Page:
The Federal Reserve spectacularly hinted that it would no longer raise US interest rates in 2019. Image source: Shutterstock
It has been a very eventful conclusion of the month for global financial markets. Many would even be tempted to replace the word “eventful” with “hectic” after world investors got caught in a frenzy of concerns at the end of last week that a global recession is feared to be on its way.
This might be a technical term for those not savvy with financial market lingo, but the US Treasury Yield curve inverted on the final day of trading last week for the first time since 2007. The first thing that might be on your mind upon reading this is “what exactly is the US treasury yield curve and why does this matter to me?” although to be honest few outside of financial markets need to know all the gritty details, but that this is an extremely reliable economic indicator. An inversion of the US Treasury Yield curve has correctly predicted in advance each of the historic recessions in the US.
Therefore, investors are anxiously remembering the time where the US Treasury Yield curve last inverted, which was in 2007 and the world financial crisis that shortly followed, which as we are all aware still impacts our day-to-day lives over 10 years later. Suspicions are now rising that the next global recession could re-approach as early as 2020.
Given the historic accuracy that the inversion of the US Treasury Yield curve has achieved in predicting recessions, it is completely understandable that there is worldwide concern over the latest events. However, we do not need to urgently panic or become extra vigilant as everyday consumers because fear in the market and what impact this can have on our psychology towards consumption can drag any economy into worse shape.
This is exactly what those in the market would refer to as “animal spirits” and we shouldn’t allow our own sentiment and confidence to be impacted by the ongoing headlines around a global recession. If we do allow ourselves to be openly anxious and withhold from spending, this would weigh even further on reduced momentum for the economy.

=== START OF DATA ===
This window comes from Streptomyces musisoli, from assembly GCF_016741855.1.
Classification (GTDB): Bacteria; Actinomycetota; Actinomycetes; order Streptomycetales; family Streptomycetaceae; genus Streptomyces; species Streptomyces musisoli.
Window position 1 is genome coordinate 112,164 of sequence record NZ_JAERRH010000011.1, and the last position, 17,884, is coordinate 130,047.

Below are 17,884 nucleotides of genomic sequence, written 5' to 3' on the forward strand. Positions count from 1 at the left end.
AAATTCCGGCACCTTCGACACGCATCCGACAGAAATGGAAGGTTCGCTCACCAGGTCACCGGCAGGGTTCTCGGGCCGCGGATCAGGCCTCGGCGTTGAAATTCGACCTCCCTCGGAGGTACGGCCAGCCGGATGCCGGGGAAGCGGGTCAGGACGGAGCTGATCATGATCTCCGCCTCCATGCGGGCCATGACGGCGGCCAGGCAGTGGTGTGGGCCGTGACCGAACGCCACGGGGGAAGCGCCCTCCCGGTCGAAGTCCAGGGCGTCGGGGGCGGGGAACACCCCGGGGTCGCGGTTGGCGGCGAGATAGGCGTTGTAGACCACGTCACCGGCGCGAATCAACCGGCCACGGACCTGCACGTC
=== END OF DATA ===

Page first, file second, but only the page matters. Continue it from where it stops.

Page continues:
The timing of the US Treasury Yield curve inversion is one element that was responsible for encouraging an acute reaction from investors. It occurred just hours after a dismal economic release out of Germany re-enforced pessimistic outlooks over the health of the world economy, which has been warned by a multitude of different senior officials from all corners of the globe within the past six months.
It is true that a downturn is on its way if it hasn’t already arrived, but this doesn’t mean we are going to enter a global recession once again. Even the most pessimistic of projections estimate that the world economy will expand above 2% this year. This is still positive GDP growth, whereas GDP growth would need to contract twice in order for it to mean a global recession.
Less than a week ago, the Federal Reserve spectacularly hinted that it would no longer raise US interest rates in 2019. This represented a serious twist for investors to digest, because this pivot in ambition occurred less than three months after it announced its intention to raise US interest rates potentially twice this year.
In hindsight, the twist from the Fed last week has backfired on the central bank if its intentions were to restore sentiment in the market because it has only raised further concerns that the central bank must be worried about something, in order for US interest rates to no longer move higher.
From the Fed’s perspective, no more interest rate increases should install a sense of stability in market sentiment, however it has raised questions that the Fed’s economic forecast models could well be able to see something that is coming—before we are aware of it.
For example, perhaps the Fed were aware of the risk that the US treasury yield curve would invert, which occurred less than 48 hours following the latest interest rate decision.
While the return to calm in the market after a downturn at the end of last week suggests stability, we shouldn’t understate the risks that market sentiment can change very suddenly.
At the moment there has been a steady increase in the valuation of Gold in recent trading sessions. The Yellow Metal has climbed to its highest level since the end of February at $1,324 and the overall trend for Gold remains encouraging for as long as it can keep its head above $1,300.
Market uncertainty has been positive for Gold in the past—don’t rule out the possibility of history repeating itself.